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Introduction to Humanities

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1 Introduction to Humanities
Humanities Through The Arts By F. David Martin and Lee A. Jacobus

2 Chapter One The Humanities A Study Of Values
What is humanities? The humanities are those studies that are directly concerned with human values. Unlike the sciences, which are expressed through numbers and symbols, human values can be perceived, felt, and expressed in subtle and enduring ways. In the medieval period the word “Humanities” distinguished that which pertained to humans from that which pertained to God.

3 Humanities a Study in Values
Humanities covers a broad area of human creativity but are distinct from mathematics and the “hard” sciences. The separation between the humanities and the sciences is illustrated in the way values work differently in the two areas. Both the scientist and the humanist must make value judgments. The development of powerful weapons is seen as a positive development for the scientist - because of the many possibilities the development of the weapon might bring. On the other hand the humanist might see the development of powerful weapons as a bad thing that will eventually affect or even destroy a culture, people and or an entire life style.

4 A Humanist Approach The humanists say, “what we need is a study that will get us closer to ourselves. Of the many ways to study an approach to the humanities is through art and the subtle & enduring ways values are expressed in the arts.

5 Taste: is an exercise values!
People are often quick to say they like or dislike a piece of work because of taste. An there is no accounting for taste. The taste of the mass public shifts constantly. It does not matter if it is in; fashion, programs, slang words or terms, etc., it will one day go out of style. Examples: the cabbage patch doll, the pet rock, the eight ball, gold teeth, mini skirts, the thong, etc.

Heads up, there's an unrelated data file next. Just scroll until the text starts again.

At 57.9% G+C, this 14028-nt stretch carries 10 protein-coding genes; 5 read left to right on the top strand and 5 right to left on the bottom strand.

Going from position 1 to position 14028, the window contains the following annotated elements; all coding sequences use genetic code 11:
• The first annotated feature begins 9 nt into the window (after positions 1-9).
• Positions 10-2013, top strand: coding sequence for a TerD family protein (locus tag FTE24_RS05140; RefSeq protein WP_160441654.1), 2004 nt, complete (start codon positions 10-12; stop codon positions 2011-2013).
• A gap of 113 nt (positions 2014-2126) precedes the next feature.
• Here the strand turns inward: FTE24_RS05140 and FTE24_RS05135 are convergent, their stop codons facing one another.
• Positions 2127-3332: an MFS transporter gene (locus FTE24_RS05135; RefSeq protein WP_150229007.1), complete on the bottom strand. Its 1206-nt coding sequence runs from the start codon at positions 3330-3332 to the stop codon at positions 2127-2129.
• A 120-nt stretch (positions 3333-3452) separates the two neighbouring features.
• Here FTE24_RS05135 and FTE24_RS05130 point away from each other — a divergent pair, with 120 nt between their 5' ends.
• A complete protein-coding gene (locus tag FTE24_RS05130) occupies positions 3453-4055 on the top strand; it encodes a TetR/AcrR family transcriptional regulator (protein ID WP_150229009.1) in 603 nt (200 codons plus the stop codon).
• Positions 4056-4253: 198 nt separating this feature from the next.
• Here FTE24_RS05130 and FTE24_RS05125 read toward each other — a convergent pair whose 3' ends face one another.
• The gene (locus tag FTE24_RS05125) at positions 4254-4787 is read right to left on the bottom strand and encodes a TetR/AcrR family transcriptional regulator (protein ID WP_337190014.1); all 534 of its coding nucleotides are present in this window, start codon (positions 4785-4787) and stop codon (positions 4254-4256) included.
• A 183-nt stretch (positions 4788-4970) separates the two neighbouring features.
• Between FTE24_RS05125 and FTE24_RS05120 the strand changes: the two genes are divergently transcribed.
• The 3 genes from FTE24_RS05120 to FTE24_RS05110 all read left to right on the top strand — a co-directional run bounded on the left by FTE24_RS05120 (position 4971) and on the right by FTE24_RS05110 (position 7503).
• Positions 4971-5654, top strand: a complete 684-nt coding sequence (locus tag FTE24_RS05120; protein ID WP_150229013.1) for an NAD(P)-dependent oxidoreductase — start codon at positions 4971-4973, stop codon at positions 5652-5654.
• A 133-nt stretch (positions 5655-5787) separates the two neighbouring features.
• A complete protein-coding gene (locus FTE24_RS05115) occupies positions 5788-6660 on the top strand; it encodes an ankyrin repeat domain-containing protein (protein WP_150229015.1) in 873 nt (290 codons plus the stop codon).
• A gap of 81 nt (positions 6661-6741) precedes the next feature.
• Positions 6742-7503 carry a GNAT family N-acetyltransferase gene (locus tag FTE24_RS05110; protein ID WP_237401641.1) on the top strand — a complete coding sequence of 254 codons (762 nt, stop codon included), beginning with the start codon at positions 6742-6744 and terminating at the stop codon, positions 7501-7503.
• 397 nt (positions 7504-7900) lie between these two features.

6 Regardless-- Everyone can and should be educated about the arts and should learn to respond to as wide a variety of the arts as possible Because when we do there is a change within us - something has been added.

7 Many facts are involved in the study of the arts
We can verify the dates of Beethoven’s birth and death; the dates of his important compositions, as well as, their key signature and numbers. We can investigate the history of jazz and the claims of Jelly Roll Morton for having been its “inventor.” We can make lists of the Impressionist painters and those they influenced. There are oceans of facts attached to every art form. But our interest is not in fact alone.

8 What we mean by a study of the arts penetrates beyond facts
to the values that evoke our feelings In other words we go beyond the facts about a work of art and get to the values implied in the work. We learn to recognize the values expressed in such works as well as to understand the ways in which they are expressed.

9 Responses to Art Our responses to art are complex
Education in the arts permits us to observe more closely and thereby respond more intensely to the content. Consider Eternal City 1934 – 1937 by Peter Blume (p.7 - 5th ed/p.9 - 6th edition)

10 Knowledge about” a work of art can lead to your “knowledge of” the work of art,
which implies a richer experience. THIS IS IMPORTANT as a basic principle since it means that we can be educated about what is in a work of art, such as its form, shapes, and objects, as well as what is external to a work, SUCH AS its political references.

11 Artistic Form: Form is the interrelationships of lines, color, light, textures and shapes. Form of any painting can be analyzed because any painting has to be organized

12 Perception Frequently, we need to know something about the background of a work of art that would aid our perception. Composition is basic to all the arts To perceive any work of art adequately, we must perceive its structure.

13 Abstract Ideas and Concrete Images:
Examine the following poem “l(a”- by e. e. Cummings. Cummings’ poem presents an abstract idea fused with a concrete image or word picture. It is concrete because what is described is a physical event; a falling leaf. Abstract idea on the other hand deal with words or terms such as; love, hate, indecision, arrogance, jealousy, ambition, justice, civil rights, etc.